TANANA — Things were looking pretty grim for Scott “the Mushin’ Mortician” Janssen in last year’s Iditarod after he suffered a race-ending leg injury. But after arriving here late Tuesday, the Anchorage musher was all smiles and sounded as chipper as his raspy voice would allow.
He had plenty to be happy about: Janssen survived last year’s race and turned 54 early Wednesday when the clock struck 12 a.m. Plus, he was enjoying a mostly smooth ride with his team, mushing into the night in crisp temperatures under clear skies, doing what he loves.
“It’s just incredible to get here on a dog sled,” Janssen said. “It’s a great way to celebrate your birthday.”
A streetlight illuminated the sleeping dogs, curled up on beds of straw, as reflectors on some of their jackets shone in the dark. Two Rivers’ Allen Moore arrived about 12:20 a.m. Wednesday, his young team in training looking eager to bed down. Moore brought straw to each dog, shaking some on top of them to help them burrow inside it.
At the other end of the dog lot here, surrounding the Tanana community hall, Montana’s Jessie Royer loaded straw onto her sled preparing for the next leg. The 119 miles to Ruby is by far the longest distance between checkpoints, and many mushers planned to camp along the way.
Royer said a bug was going around all the teams, causing some minor diarrhea and vomiting for some dogs. It seemed to be running its course in about 12 hours after symptoms appeared, she said.
“It seems to be going around all the teams, as far as I can tell. Mine just seem to be getting it about now,” Royer said.
Wade Marrs, from Wasilla, was warming up and drying out gear inside the hall. He and others had experienced temperatures dipping to 30 and 40 below before getting to Tanana. Marrs’ mother-daughter duo of Mask and Tundra had been leading the whole way for his team, which was still 16 dogs strong. Both finished the 1,000-mile Iditarod in 2014, when Marrs finished 16th, improving 16 positions on his 2013 finish of 32nd place.
Marrs said he planned to ramp up the length of his team’s runs, as well as their rest in between, after leaving Tanana. He said he wanted to take his mandatory 24-hour rest in Galena.
Before the mushers take their 24-hour break, the race standings can be misleading because of the staggered official start in Fairbanks. Mushers’ times are adjusted before leaving whatever checkpoint they take the mandatory layover at, meaning a team that was late in the start order has to stay for a slightly shorter period.
Marrs said he would break up the 82 miles from Galena to Huslia in two runs.
“Then start trying to catch people from there, if I can. See what happens. If everything looks good,” he said. “That’d be a good spot to try and do that.”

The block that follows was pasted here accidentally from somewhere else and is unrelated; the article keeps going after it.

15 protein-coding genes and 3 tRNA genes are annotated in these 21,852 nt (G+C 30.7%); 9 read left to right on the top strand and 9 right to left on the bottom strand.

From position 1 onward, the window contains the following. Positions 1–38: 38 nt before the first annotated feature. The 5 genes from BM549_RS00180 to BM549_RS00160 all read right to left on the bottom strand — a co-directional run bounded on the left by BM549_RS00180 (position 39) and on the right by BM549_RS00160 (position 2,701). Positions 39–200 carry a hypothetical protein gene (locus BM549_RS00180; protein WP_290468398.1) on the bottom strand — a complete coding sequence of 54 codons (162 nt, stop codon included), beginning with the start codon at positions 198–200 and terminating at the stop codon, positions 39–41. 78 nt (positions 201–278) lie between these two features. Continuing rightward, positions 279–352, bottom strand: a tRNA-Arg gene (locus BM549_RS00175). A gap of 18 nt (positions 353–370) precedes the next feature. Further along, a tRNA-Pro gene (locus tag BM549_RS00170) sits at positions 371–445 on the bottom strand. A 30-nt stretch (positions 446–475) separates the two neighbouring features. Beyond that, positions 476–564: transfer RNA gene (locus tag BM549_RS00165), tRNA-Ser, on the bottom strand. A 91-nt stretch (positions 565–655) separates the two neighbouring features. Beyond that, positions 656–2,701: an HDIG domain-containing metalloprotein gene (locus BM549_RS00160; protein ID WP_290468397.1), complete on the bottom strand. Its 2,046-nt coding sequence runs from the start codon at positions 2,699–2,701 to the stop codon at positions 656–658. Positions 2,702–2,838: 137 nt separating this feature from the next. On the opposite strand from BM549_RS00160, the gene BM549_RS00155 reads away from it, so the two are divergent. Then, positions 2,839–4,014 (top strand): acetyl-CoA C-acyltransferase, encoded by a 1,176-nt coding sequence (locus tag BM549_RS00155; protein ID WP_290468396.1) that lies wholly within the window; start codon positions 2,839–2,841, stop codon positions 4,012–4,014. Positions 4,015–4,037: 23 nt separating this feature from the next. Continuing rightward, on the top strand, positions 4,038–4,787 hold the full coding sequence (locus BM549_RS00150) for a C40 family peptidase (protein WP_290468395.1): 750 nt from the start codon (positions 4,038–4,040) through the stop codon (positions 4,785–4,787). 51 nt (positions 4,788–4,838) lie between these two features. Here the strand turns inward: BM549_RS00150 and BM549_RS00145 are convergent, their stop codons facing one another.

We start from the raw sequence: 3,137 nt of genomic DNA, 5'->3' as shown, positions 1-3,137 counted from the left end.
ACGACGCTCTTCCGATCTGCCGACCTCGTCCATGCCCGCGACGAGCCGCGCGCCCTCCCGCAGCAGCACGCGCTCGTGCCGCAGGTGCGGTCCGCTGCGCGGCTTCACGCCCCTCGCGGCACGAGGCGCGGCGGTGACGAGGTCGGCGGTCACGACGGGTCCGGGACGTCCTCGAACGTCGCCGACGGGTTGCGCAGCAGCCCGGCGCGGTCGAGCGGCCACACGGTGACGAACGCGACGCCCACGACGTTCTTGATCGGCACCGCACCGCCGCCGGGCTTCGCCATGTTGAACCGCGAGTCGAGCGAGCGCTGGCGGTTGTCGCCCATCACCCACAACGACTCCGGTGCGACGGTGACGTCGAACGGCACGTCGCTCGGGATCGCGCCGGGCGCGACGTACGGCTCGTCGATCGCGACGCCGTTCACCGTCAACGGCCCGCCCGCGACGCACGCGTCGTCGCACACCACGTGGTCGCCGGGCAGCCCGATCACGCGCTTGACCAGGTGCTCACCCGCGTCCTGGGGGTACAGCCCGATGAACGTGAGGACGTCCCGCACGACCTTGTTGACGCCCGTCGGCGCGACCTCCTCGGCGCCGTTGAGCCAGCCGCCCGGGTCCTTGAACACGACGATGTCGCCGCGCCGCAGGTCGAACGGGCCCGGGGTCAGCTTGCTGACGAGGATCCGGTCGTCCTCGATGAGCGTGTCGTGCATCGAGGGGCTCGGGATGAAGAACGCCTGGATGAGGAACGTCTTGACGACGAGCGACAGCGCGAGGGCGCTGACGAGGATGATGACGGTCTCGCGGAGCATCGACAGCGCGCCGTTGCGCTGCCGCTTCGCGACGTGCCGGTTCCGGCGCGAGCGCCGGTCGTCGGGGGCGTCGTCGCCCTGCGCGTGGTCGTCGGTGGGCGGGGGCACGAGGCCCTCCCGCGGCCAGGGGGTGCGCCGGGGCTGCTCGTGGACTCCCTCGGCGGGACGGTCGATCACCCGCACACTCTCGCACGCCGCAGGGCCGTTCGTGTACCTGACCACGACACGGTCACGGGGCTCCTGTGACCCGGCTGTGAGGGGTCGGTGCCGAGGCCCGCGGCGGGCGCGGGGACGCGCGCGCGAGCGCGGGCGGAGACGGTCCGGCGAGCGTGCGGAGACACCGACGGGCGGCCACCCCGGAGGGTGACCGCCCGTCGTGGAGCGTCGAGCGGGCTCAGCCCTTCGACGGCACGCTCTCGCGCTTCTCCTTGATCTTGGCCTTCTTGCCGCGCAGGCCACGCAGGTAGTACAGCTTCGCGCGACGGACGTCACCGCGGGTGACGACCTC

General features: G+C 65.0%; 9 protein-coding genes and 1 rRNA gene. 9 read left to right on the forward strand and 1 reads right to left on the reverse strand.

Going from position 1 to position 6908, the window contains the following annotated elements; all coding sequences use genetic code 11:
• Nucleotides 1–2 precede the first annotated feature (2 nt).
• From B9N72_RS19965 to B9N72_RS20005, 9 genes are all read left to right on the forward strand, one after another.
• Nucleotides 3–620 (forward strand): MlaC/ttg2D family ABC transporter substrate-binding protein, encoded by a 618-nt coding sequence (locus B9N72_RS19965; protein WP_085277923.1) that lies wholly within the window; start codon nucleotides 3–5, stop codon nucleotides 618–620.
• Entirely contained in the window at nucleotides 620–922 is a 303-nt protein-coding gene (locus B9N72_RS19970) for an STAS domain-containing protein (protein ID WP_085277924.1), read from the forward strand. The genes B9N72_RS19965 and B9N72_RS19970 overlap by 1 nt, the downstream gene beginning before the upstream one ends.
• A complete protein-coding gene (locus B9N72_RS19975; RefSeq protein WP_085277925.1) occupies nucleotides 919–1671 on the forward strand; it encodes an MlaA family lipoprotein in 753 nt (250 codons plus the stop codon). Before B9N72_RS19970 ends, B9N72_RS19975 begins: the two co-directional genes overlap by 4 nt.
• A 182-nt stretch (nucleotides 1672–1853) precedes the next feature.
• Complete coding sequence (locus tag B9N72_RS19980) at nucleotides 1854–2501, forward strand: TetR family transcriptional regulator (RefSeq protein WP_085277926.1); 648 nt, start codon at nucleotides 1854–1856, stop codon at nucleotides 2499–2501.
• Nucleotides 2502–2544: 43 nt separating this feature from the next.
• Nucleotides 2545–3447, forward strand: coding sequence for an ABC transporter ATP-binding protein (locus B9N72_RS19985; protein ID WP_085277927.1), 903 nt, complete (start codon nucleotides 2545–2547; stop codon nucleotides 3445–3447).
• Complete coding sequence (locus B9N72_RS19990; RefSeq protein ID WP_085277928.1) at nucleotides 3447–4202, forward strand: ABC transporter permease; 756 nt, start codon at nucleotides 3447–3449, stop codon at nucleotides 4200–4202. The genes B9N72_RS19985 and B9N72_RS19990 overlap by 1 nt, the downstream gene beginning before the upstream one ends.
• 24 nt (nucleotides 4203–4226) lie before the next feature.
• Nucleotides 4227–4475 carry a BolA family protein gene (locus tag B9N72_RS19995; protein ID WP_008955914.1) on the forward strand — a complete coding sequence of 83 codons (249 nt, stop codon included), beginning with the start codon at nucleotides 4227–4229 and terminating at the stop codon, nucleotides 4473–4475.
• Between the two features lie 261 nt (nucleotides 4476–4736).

Denali’s Jeff King sat next to a wood stove eating and talking with Janssen and the Berington twins, Anna and Kristy. About a dozen others snoozed behind a tarpaulin wall.
Later, when the sun had come up, it was much the same in the dog yard: Mushers heated water, mixed it in with food and ladled it to their dogs. Some applied salve to the dogs’ feet or massaged their sore joints.
Fairbanks musher Lance Mackey stood and talked with Rick Casillo, of Willow, where they were parked side-by-side on the main drag, their dogs mingling.
“They could’ve parked us closer,” Casillo said, joking.
“Bonding time,” Mackey said.
Mushers reported a hard and fast trail coming into Tanana on Wednesday.
That had allowed them to run faster than some mushers wanted, causing more of the minor injuries. For Lev Shvarts, a former engineer who is still a rookie after scratching in 2014, soreness had forced him to drop four dogs, leaving him with 12.
“It’s not ideal, but it’s still within operational parameters, as they say,” Shvarts said. “They’re going good, but they’re getting banged up.”
Asked what he hoped to accomplish in this year’s race, Shvarts mentioned the belt buckle that Iditarod finishers get.
“I got this pair of pants that doesn’t stay on,” he said. “Kind of needs a belt buckle. I wanted it last year, too, and didn’t get it. I want it this year even worse.”
Rookie Alan Stevens, of Big Lake, commented on his pet dog, a 4-year-old, white 36-pounder with a “panda bear mask” on her face named Jackie. She’s also the oldest on the team.
“I never had high expectations for her as a sled dog, but she trained with the rest of the team and stayed in shape,” Stevens said. “When it came time to race, she just looked really promising and she’s been doing excellent since. And she does a really good job of keeping my toes warm in the bottom of the sleeping bag. She’s as important for me for mental support as she is to the team for pulling.”
“She’s helping me smile, which helps the dogs smile,” Stevens said. “She’d much rather be on the couch right now. She loves watching reality TV, which I hate. But you’ve got to make compromises for the ones you love.”
Staff writer Casey Grove is the News-Miner’s Anchorage reporter and is covering the Iditarod this year. Follow him on Twitter: @kcgrove.